This is an archived article that was published on sltrib.com in 2014, and information in the article may be outdated. It is provided only for personal research purposes and may not be reprinted.
A scandal can make a big difference in payday lender reform.
Although proposals in recent years faced tough battles and usually were killed by an industry that makes big campaign donations, a reform measure flew through committee Friday after payday lenders had become entangled in scandals leading to the resignation of former Attorney General John Swallow.
The House Business and Labor Committee voted 12-0 to pass HB127, and sent it to the full House.
Even payday lenders did not fight it, although they contended it is not needed. Those lenders charge an average of 474 percent annual interest on their loans in Utah, according to state data.
HB127 is sponsored by Rep. Jim Dunnigan, R-Taylorsville, chairman of the House Special Investigative Committee that found, in return for big donations from payday lenders, Swallow funneled money in hard-to-trace ways to help the industry defeat former Rep. Brad Daw, R-Orem, who sponsored bills to increase regulation.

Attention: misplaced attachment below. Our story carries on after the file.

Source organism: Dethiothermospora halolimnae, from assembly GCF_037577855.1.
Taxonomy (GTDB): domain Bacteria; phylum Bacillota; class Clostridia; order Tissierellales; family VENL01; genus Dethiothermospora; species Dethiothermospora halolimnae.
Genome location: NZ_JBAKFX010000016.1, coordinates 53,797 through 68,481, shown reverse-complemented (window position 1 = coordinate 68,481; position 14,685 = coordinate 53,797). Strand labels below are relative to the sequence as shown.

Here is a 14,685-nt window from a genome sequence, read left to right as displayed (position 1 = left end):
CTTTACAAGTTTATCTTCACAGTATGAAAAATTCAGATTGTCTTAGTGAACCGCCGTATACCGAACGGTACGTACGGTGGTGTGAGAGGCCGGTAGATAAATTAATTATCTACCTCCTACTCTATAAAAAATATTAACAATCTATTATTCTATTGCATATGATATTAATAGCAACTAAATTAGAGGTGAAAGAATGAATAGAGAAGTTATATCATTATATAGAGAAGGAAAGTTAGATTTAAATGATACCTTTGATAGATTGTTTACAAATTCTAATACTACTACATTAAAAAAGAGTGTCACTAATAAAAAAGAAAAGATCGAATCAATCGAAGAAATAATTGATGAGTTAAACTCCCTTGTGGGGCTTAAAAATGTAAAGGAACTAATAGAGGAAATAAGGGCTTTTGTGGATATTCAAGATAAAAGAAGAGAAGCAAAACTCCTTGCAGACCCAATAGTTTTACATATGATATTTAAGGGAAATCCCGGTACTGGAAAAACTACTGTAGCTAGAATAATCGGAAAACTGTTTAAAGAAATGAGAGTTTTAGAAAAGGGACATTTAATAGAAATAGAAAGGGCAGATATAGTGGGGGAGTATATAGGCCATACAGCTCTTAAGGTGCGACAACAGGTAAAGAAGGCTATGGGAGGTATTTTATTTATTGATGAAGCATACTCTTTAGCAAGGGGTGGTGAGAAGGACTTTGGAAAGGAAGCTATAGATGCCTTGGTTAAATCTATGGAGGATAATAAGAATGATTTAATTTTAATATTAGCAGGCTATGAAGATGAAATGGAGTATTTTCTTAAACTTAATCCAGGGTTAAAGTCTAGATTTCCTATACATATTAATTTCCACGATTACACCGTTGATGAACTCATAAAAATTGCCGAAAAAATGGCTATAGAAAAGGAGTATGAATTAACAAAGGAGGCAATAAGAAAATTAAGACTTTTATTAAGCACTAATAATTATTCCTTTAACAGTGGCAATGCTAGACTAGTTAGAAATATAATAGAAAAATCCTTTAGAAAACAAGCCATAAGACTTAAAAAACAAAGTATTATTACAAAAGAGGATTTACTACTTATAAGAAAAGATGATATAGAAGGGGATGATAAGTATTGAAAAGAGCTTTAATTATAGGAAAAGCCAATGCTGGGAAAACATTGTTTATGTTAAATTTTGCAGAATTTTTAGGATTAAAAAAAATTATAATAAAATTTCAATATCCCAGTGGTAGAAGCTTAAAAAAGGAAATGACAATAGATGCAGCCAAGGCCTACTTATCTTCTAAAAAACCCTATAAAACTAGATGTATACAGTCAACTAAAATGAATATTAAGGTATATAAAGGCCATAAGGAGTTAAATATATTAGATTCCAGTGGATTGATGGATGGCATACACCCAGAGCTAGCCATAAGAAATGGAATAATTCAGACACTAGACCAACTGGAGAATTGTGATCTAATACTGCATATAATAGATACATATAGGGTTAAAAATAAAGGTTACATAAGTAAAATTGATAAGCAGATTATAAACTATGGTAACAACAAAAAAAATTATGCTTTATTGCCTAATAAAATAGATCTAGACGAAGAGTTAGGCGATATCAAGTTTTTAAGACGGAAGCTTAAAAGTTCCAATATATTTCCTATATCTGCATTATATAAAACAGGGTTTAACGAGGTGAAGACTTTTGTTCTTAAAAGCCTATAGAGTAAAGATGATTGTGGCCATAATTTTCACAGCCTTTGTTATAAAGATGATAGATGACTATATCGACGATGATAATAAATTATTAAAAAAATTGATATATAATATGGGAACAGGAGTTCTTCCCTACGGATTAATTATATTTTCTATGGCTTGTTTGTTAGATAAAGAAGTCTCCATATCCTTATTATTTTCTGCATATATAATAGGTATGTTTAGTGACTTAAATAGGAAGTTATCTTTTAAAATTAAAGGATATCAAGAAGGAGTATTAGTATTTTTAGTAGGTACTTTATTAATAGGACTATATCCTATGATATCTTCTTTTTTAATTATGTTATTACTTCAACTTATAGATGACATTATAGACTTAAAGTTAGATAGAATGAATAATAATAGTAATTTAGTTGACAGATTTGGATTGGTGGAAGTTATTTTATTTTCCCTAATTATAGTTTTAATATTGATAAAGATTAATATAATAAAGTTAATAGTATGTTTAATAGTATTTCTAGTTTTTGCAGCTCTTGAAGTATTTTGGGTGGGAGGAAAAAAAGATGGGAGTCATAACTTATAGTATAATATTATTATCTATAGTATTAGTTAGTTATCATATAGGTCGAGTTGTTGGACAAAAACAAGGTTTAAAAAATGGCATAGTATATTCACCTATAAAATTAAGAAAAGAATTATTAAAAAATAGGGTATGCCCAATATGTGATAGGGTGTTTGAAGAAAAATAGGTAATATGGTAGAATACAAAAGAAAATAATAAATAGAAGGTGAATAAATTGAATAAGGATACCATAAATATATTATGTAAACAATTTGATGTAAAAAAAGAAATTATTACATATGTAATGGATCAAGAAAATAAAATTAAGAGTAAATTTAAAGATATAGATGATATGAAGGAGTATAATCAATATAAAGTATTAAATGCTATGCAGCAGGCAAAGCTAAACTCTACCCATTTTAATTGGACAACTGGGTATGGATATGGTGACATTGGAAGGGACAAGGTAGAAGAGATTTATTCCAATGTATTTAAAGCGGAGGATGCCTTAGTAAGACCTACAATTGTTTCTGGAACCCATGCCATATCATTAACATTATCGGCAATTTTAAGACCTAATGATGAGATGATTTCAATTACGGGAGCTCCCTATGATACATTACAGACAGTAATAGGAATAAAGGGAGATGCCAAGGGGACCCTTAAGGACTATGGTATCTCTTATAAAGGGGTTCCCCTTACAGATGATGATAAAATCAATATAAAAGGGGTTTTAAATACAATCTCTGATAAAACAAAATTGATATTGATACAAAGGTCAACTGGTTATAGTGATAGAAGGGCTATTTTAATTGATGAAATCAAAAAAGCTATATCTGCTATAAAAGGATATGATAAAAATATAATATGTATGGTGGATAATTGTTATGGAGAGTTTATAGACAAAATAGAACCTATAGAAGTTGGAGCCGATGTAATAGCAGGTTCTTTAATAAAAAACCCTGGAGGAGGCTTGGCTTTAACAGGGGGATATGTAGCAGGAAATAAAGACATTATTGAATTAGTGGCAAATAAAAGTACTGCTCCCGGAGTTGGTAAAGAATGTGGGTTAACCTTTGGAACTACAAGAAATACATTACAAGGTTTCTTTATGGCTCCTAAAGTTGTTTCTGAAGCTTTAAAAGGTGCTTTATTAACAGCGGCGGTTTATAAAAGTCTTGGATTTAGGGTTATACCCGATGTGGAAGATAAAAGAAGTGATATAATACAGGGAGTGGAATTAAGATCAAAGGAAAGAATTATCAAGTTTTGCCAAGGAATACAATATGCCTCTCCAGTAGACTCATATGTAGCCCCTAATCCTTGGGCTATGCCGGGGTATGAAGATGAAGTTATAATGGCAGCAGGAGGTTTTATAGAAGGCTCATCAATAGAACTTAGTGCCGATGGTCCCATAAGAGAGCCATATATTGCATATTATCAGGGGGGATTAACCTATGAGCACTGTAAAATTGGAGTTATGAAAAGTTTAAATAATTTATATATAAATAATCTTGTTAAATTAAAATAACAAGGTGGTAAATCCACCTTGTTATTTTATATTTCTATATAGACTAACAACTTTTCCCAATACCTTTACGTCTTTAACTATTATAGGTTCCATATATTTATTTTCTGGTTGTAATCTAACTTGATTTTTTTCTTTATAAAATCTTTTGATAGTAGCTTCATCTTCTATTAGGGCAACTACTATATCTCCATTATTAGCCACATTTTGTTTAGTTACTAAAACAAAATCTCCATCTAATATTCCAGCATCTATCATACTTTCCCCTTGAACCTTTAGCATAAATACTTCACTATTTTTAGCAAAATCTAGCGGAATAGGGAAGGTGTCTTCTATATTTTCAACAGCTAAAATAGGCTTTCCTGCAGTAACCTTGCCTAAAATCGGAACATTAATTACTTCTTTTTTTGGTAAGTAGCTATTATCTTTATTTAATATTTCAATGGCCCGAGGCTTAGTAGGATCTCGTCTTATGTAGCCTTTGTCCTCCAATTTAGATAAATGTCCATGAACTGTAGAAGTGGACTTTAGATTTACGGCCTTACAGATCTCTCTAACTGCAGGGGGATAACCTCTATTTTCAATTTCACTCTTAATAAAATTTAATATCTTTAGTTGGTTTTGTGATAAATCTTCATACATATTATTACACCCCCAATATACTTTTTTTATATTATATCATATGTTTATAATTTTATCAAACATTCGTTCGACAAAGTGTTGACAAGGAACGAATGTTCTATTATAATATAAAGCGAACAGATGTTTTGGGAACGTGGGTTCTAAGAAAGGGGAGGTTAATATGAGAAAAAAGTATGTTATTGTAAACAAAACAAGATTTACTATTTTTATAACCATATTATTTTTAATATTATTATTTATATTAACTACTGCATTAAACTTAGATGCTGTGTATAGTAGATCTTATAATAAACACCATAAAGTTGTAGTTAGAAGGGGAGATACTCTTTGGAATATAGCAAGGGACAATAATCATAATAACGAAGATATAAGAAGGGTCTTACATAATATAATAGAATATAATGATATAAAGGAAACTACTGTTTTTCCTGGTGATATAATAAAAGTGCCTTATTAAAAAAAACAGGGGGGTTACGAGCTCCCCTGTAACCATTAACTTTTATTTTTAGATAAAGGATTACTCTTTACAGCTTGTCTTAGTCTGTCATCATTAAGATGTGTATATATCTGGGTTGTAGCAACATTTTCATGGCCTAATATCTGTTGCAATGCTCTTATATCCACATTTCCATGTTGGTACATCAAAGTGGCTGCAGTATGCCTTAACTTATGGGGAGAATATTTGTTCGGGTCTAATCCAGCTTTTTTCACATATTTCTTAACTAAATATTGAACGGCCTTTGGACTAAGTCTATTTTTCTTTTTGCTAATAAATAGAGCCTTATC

Also, the industry quietly gave Swallow huge donations he used to defeat his primary election opponent, Sean Reyes, who eventually replaced Swallow when the latter resigned.
The loans, usually for two weeks, currently can be renewed or "rolled over" for up to 10 weeks, after which no more interest may be paid. Dunnigan's bill would then give borrowers 60 days to pay off the loan before lenders could take any action against them.
He said the threat of lenders submitting collateral checks causing bounced-check fees for borrowers or filing court action often leads borrowers to take out other payday loans to pay off earlier ones. He said the change could break that cycle of debt.
The bill also would require lenders to file any default lawsuits where borrowers live or obtained the loan. Dunnigan said many lenders now make borrowers waive that right, and lenders do such things as sue people living in St. George in an Orem court making cases difficult to defend.
The bill also would require lenders to do at least minimal checking to see if borrowers can afford the loans and rollovers, including looking at pay stubs, doing a credit check or looking at repayment history of previous loans.
It also would require the industry to report to the state how many loans go the full 10 weeks, how many end up in default, and the amounts involved. Dunnigan said advocates now claim that default rates are high while the industry claims it is low, and the data should show what is true.
Tracy Ward, regional manager of QC Holdings, speaking for the Utah Consumer Loan Association of payday lenders, did not oppose the bill, and praised some portions. But, he said, "We feel the needs of consumer protection and access are currently well balanced. Current deferred-deposit customers are overwhelmingly satisfied with the regulations already in place."
He added the industry feels that "overregulation could potentially force consumers to use unregulated, off-shore and online lenders that fail to provide the strong consumer safeguards currently provided" by state regulators.